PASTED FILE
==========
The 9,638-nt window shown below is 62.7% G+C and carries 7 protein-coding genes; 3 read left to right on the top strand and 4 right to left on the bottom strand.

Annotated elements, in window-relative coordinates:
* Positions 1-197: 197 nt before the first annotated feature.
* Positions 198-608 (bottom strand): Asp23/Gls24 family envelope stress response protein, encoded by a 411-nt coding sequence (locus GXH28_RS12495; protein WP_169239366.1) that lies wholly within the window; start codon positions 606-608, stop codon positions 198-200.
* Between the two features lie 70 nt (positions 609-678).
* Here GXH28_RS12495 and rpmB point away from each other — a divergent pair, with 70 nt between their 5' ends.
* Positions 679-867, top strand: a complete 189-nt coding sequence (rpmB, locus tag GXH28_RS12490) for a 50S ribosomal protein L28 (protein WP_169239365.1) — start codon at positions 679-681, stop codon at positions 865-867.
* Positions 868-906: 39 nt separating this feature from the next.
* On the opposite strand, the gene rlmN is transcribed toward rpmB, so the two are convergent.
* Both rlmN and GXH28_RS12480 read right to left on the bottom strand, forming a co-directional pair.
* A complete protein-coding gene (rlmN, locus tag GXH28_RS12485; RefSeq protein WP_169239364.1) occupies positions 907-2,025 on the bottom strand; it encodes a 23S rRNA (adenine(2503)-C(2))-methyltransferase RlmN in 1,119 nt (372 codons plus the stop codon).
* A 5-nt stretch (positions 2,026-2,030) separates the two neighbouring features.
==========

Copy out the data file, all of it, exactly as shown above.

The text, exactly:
The 9,638-nt window shown below is 62.7% G+C and carries 7 protein-coding genes; 3 read left to right on the top strand and 4 right to left on the bottom strand.

Annotated elements, in window-relative coordinates:
* Positions 1-197: 197 nt before the first annotated feature.
* Positions 198-608 (bottom strand): Asp23/Gls24 family envelope stress response protein, encoded by a 411-nt coding sequence (locus GXH28_RS12495; protein WP_169239366.1) that lies wholly within the window; start codon positions 606-608, stop codon positions 198-200.
* Between the two features lie 70 nt (positions 609-678).
* Here GXH28_RS12495 and rpmB point away from each other — a divergent pair, with 70 nt between their 5' ends.
* Positions 679-867, top strand: a complete 189-nt coding sequence (rpmB, locus tag GXH28_RS12490) for a 50S ribosomal protein L28 (protein WP_169239365.1) — start codon at positions 679-681, stop codon at positions 865-867.
* Positions 868-906: 39 nt separating this feature from the next.
* On the opposite strand, the gene rlmN is transcribed toward rpmB, so the two are convergent.
* Both rlmN and GXH28_RS12480 read right to left on the bottom strand, forming a co-directional pair.
* A complete protein-coding gene (rlmN, locus tag GXH28_RS12485; RefSeq protein WP_169239364.1) occupies positions 907-2,025 on the bottom strand; it encodes a 23S rRNA (adenine(2503)-C(2))-methyltransferase RlmN in 1,119 nt (372 codons plus the stop codon).
* A 5-nt stretch (positions 2,026-2,030) separates the two neighbouring features.